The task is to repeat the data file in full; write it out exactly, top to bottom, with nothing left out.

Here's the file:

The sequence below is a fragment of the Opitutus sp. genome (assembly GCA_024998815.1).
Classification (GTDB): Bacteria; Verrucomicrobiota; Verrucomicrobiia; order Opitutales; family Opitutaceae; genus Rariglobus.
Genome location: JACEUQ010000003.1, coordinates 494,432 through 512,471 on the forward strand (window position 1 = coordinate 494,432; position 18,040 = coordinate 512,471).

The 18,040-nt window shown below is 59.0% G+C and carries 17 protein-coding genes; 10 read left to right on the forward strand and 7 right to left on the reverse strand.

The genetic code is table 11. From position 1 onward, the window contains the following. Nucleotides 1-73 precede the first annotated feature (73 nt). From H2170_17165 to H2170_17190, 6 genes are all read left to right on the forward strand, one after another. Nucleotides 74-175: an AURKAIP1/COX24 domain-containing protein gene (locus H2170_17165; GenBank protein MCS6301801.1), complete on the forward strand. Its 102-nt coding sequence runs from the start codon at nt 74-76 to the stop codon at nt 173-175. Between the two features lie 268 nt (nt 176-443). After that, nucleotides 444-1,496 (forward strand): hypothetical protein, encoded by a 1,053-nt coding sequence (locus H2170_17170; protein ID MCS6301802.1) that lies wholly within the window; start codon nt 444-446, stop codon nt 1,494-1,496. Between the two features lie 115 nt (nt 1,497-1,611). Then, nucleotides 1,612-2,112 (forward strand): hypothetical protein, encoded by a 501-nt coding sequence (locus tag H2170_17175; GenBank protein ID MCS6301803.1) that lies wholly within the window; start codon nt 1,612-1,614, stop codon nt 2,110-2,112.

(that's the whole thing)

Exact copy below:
The sequence below is a fragment of the Opitutus sp. genome (assembly GCA_024998815.1).
Classification (GTDB): Bacteria; Verrucomicrobiota; Verrucomicrobiia; order Opitutales; family Opitutaceae; genus Rariglobus.
Genome location: JACEUQ010000003.1, coordinates 494,432 through 512,471 on the forward strand (window position 1 = coordinate 494,432; position 18,040 = coordinate 512,471).

The 18,040-nt window shown below is 59.0% G+C and carries 17 protein-coding genes; 10 read left to right on the forward strand and 7 right to left on the reverse strand.

The genetic code is table 11. From position 1 onward, the window contains the following. Nucleotides 1-73 precede the first annotated feature (73 nt). From H2170_17165 to H2170_17190, 6 genes are all read left to right on the forward strand, one after another. Nucleotides 74-175: an AURKAIP1/COX24 domain-containing protein gene (locus H2170_17165; GenBank protein MCS6301801.1), complete on the forward strand. Its 102-nt coding sequence runs from the start codon at nt 74-76 to the stop codon at nt 173-175. Between the two features lie 268 nt (nt 176-443). After that, nucleotides 444-1,496 (forward strand): hypothetical protein, encoded by a 1,053-nt coding sequence (locus H2170_17170; protein ID MCS6301802.1) that lies wholly within the window; start codon nt 444-446, stop codon nt 1,494-1,496. Between the two features lie 115 nt (nt 1,497-1,611). Then, nucleotides 1,612-2,112 (forward strand): hypothetical protein, encoded by a 501-nt coding sequence (locus tag H2170_17175; GenBank protein ID MCS6301803.1) that lies wholly within the window; start codon nt 1,612-1,614, stop codon nt 2,110-2,112.